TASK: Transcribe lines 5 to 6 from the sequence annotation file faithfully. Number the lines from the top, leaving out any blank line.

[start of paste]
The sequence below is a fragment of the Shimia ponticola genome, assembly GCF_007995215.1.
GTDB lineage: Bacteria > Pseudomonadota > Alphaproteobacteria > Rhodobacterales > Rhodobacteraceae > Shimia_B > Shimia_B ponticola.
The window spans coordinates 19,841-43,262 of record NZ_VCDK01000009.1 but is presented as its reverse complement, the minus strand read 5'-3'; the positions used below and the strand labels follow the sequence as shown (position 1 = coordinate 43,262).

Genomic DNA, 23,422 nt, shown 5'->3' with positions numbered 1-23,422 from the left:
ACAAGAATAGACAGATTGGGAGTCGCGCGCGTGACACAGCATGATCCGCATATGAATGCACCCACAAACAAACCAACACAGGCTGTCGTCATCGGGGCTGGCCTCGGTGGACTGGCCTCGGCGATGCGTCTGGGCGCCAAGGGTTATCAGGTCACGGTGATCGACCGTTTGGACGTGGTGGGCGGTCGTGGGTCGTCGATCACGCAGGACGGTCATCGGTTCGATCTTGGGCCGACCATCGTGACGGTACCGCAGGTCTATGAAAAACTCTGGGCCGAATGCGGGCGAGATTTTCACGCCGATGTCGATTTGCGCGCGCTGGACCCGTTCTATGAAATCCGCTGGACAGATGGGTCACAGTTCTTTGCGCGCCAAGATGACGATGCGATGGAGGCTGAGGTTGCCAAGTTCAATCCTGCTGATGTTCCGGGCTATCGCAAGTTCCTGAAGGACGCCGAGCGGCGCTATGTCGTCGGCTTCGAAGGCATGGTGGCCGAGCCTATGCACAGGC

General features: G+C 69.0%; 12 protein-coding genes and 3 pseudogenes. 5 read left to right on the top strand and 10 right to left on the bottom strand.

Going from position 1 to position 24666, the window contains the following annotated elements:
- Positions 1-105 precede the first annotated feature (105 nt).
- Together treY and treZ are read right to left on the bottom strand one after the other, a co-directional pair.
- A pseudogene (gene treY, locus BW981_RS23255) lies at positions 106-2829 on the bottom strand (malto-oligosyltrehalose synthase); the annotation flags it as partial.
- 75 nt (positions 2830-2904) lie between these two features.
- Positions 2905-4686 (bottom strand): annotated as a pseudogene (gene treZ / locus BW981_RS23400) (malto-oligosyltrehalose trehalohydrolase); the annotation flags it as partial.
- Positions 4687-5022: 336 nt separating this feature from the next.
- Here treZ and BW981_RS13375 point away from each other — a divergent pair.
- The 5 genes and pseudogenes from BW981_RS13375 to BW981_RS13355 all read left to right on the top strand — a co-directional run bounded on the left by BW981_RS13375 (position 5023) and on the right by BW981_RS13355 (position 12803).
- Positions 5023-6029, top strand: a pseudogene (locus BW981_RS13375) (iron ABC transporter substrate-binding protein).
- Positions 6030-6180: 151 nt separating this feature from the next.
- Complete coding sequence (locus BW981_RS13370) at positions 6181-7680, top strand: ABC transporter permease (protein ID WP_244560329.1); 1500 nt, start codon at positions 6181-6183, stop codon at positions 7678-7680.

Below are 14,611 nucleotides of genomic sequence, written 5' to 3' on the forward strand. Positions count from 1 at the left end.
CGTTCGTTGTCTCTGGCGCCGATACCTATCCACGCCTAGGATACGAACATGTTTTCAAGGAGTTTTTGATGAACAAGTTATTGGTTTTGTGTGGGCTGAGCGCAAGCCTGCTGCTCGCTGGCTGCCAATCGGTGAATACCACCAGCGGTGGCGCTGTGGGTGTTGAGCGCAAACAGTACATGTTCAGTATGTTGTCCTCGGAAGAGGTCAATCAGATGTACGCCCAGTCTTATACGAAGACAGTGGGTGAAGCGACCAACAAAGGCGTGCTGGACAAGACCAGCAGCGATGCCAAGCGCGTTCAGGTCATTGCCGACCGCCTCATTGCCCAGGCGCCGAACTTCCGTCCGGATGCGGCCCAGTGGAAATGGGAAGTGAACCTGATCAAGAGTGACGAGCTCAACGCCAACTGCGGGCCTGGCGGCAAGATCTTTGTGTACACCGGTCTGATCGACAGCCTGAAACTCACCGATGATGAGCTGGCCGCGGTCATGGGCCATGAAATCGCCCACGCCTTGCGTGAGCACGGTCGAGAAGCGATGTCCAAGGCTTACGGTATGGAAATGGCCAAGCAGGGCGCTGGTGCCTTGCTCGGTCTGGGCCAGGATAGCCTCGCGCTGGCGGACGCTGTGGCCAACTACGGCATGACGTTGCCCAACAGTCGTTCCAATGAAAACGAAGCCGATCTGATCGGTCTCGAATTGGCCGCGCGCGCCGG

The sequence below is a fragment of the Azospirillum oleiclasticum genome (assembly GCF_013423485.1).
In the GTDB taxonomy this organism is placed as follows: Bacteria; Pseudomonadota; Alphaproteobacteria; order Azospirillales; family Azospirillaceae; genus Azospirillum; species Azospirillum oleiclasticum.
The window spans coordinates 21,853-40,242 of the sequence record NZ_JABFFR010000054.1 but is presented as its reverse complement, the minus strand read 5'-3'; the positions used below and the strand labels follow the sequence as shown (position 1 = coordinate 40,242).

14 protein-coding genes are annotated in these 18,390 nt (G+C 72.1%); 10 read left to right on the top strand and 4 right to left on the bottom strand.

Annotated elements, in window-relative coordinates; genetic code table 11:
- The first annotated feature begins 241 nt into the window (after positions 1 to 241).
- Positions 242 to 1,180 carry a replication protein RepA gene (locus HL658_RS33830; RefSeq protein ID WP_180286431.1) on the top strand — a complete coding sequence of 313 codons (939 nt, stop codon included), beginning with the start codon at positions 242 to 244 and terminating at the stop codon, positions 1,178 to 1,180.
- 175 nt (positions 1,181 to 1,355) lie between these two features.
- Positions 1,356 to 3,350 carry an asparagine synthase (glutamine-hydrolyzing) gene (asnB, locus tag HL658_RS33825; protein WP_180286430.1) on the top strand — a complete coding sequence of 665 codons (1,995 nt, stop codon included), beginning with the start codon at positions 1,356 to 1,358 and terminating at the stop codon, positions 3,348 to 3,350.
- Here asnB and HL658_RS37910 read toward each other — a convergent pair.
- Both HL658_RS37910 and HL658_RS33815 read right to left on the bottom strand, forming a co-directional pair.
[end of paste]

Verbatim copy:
ACAAGAATAGACAGATTGGGAGTCGCGCGCGTGACACAGCATGATCCGCATATGAATGCACCCACAAACAAACCAACACAGGCTGTCGTCATCGGGGCTGGCCTCGGTGGACTGGCCTCGGCGATGCGTCTGGGCGCCAAGGGTTATCAGGTCACGGTGATCGACCGTTTGGACGTGGTGGGCGGTCGTGGGTCGTCGATCACGCAGGACGGTCATCGGTTCGATCTTGGGCCGACCATCGTGACGGTACCGCAGGTCTATGAAAAACTCTGGGCCGAATGCGGGCGAGATTTTCACGCCGATGTCGATTTGCGCGCGCTGGACCCGTTCTATGAAATCCGCTGGACAGATGGGTCACAGTTCTTTGCGCGCCAAGATGACGATGCGATGGAGGCTGAGGTTGCCAAGTTCAATCCTGCTGATGTTCCGGGCTATCGCAAGTTCCTGAAGGACGCCGAGCGGCGCTATGTCGTCGGCTTCGAAGGCATGGTGGCCGAGCCTATGCACAGGC

General features: G+C 69.0%; 12 protein-coding genes and 3 pseudogenes. 5 read left to right on the top strand and 10 right to left on the bottom strand.